A record 129 teams will converge on the Sunshine Coast for the 2006 Queensland Junior State Cup.The biggest tournament on the Touch Football Queensland calendar will be held at the Glasshouse Mountains Sports Club, Tourist Drive, Glasshouse Mountains from 7 – 9 July.The three-day tournament will showcase the State’s best junior teams and will feature over 1500 players, 200 officials, and 80 referees.The Junior State Cup contested in school holiday time at the idyllic Coastal location creates a great carnival atmosphere and is a regular pilgrimage for the Queensland Touch community.In its eleventh year of existence, the tournament continues to increase in participant numbers and popularity, with over 5000 spectators expected tohead to the top of the mountain to view the non-stop action from the 313 tournament games. Brisbane Metropolitan Touch Association, winner of six out of eight divisions in 2005, are again expected to dominate the tournament.Gold Coast, Redlands, and Toowoomba Touch Associations have tuned up for the TFA Queensland Junior State Cup by contesting the Delfin Junior Tri-Series and will provide stiff opposition to the reigning champions.Nominations have been received from all over Queensland with Caboolture, Chinchilla, Rockhampton, Bundaberg, Noosa, Hervey Bay, and Dalby providing the most teams across divisions in the Boys and Girls competition in age groups from Under 11 through to Under 17.An amazing 34 teams have nominated for the respective Boys (18) and Girls (16) 11Years divisions, highlighting the popularity of the sport with our youngest age group of representative players across the State.A deserving junior champion in the respective Boys and Girls17 years divisions will receive the prestigious Scott Notley (Boys) or Kerry Norman (Girls) medal for outstanding performance, service, sportsmanship, and dedication to their affiliate and the sport.Touch Football Queensland has organized some great promotions and activities for participants during the 3 days including an All Star Mixed game featuring Australian Youth Development squad members against a selection of players from the State Cup Under 17 Girls and Boys divisions. A trade display, skill challenges, sporting pulse workshops, and other development resources will be available for affiliate education during the tournament. The Touch Football Queensland Coaching Management Team (CMT) and Referee Management Team (RMT) will provide coaching and assessments for interested technical personnel and some great new merchandise will be available for the event.The Junior Elite Talent Squad (JETS) under the watchful eye of RMT Youth Portfolio Manager Rob Ward and JETS Portfolio Director Glen Richardson will also be in action, showing Queensland’s junior talent also extends to the refereeing ranks.Among the ten elite junior referees participating are three North Queenslanders making the flight down to gain valuable advice and experience from some of Queensland’s best referees.TFA and TFQ staff will be on hand to deliver all aspects of tournament Administration and to assist in the delivery of a very successful and enjoyable 2006 Junior State Cup for all.All information about the tournament, including relevant FORMS, DRAWS and the MANAGER’S KIT can be obtained in the next 24 hours by going to www.sportingpulse.com.au selecting “Touch” and “Queensland.”Keep an eye on the Junior State Cup tournament web site for further news, stories, and information in the lead-up and throughout the event, including up to date results and all the latest news fresh from the fields.Tournament control AKA the “Glass Elevator” will keep you posted on all you need to know about the 2006 Touch Football Australia Queensland Junior State Cup.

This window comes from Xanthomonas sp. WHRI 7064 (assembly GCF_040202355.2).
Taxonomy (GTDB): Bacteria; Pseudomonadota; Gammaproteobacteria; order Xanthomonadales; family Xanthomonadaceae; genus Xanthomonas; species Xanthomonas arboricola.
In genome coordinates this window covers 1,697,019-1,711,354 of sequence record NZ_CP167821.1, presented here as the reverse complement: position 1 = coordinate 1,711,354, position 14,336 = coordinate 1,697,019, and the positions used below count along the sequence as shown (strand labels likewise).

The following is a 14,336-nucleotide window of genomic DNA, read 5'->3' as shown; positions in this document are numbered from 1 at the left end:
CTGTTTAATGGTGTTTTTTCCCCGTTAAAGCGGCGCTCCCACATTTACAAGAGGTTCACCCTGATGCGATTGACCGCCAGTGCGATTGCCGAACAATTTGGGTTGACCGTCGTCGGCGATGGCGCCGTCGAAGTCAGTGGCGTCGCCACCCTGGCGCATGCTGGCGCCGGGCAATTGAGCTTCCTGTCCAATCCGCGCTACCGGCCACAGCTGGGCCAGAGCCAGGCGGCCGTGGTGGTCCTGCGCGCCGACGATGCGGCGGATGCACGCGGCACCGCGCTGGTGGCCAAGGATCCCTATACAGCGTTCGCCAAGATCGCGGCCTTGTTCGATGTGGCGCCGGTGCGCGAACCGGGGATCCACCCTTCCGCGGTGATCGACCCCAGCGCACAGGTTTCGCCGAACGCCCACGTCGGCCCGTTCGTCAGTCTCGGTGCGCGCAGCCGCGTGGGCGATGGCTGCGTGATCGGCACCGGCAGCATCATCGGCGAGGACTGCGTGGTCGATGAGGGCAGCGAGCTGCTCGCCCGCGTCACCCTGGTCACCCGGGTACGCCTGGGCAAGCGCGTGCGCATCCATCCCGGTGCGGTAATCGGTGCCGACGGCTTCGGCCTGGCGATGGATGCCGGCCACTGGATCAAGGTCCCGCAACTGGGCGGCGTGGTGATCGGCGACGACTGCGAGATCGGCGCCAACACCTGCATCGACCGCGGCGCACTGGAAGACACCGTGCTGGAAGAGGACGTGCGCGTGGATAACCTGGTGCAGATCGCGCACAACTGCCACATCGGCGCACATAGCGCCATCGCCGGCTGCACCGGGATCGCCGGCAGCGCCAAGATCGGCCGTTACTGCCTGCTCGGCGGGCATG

Applications for the 2012 Sportscover Sponsorship Fund (SSF) are now open, with 20 grants to be awarded to clubs and associations across a broad cross-section of sports. The 20 grants, worth US$750 each, will be awarded to a variety of amateur sports clubs, associations and people who are striving to achieve sporting greatness in their community.Sportscover’s desire to assist community sports led to the creation of the SSF, and over the last few years, the SSF has donated over $70,000 in grants to grass-roots sporting clubs and associations.The first round is now closed, however the second round of grants, in which seven grants will be awarded, will run from the 1st August – 15th September, and the third round of grants seeing six awarded will be open from the 1st October – 15th November.To view eligibility criteria please visit the following link:§ http://www.sportscover.com/sp_criteria.asp The application form can be found at:§ http://www.sportscover.com/ssf/ For more information on the SSF, please visit the Sportscover website by following the link below:http://www.sportscover.com/supporting-sport.asp?id=1610Related Links2012 SSF Grants